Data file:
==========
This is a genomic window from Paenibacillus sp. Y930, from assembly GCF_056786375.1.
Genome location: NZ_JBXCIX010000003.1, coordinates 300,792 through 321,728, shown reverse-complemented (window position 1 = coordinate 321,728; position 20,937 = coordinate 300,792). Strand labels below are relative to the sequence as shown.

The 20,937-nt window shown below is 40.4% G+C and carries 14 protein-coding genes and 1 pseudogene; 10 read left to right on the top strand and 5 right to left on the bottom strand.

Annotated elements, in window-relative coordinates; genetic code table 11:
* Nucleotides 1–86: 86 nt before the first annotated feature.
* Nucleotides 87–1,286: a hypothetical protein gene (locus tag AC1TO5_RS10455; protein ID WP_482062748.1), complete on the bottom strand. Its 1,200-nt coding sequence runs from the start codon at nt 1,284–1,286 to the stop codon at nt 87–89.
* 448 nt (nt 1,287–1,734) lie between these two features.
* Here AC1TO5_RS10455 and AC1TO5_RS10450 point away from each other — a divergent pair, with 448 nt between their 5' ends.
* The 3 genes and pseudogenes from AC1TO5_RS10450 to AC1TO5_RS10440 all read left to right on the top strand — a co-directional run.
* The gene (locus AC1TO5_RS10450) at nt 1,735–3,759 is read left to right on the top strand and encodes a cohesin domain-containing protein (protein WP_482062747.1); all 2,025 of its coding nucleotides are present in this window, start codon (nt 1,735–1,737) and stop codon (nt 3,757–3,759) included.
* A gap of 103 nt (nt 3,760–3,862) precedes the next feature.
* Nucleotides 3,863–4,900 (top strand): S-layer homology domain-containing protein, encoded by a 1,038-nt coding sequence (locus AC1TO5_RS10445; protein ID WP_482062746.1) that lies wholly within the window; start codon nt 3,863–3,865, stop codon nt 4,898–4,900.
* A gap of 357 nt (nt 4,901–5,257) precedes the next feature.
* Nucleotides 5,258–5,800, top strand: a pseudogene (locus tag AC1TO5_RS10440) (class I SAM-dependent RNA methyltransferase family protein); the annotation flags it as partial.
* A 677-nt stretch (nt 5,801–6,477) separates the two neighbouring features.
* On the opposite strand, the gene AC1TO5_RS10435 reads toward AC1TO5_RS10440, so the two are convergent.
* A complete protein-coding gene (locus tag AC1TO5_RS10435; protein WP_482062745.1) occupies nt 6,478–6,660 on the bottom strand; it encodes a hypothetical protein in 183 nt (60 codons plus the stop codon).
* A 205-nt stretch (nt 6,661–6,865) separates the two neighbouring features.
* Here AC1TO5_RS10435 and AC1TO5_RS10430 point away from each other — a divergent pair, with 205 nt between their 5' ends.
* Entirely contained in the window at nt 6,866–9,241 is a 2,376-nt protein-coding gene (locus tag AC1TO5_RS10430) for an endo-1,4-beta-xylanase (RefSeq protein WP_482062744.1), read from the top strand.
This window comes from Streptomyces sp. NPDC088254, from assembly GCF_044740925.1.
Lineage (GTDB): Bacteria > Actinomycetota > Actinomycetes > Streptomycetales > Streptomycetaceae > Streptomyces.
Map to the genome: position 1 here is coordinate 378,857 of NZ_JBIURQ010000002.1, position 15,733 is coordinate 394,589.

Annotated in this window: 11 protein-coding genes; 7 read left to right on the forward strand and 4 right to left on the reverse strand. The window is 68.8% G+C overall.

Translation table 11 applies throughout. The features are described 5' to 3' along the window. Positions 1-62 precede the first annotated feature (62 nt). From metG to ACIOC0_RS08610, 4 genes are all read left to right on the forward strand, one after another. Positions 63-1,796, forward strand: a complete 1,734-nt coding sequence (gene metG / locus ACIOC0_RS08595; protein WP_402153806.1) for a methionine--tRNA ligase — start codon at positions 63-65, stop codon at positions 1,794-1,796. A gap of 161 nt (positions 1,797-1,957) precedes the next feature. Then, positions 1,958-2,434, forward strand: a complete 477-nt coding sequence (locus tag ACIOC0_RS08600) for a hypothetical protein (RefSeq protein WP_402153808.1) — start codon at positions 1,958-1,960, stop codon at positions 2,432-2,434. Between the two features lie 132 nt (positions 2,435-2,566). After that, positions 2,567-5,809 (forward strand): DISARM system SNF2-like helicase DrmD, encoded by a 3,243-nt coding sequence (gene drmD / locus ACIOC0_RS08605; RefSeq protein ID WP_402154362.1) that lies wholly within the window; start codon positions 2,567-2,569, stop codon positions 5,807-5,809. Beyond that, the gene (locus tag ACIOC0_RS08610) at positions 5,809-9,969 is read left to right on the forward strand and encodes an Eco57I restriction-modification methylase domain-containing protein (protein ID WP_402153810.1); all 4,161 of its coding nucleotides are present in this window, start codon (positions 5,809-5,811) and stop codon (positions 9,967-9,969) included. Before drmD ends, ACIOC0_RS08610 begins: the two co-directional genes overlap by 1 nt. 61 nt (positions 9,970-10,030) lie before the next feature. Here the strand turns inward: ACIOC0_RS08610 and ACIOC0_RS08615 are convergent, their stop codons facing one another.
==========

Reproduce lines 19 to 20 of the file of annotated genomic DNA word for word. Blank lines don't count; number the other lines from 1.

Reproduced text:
* Here AC1TO5_RS10435 and AC1TO5_RS10430 point away from each other — a divergent pair, with 205 nt between their 5' ends.
* Entirely contained in the window at nt 6,866–9,241 is a 2,376-nt protein-coding gene (locus tag AC1TO5_RS10430) for an endo-1,4-beta-xylanase (RefSeq protein WP_482062744.1), read from the top strand.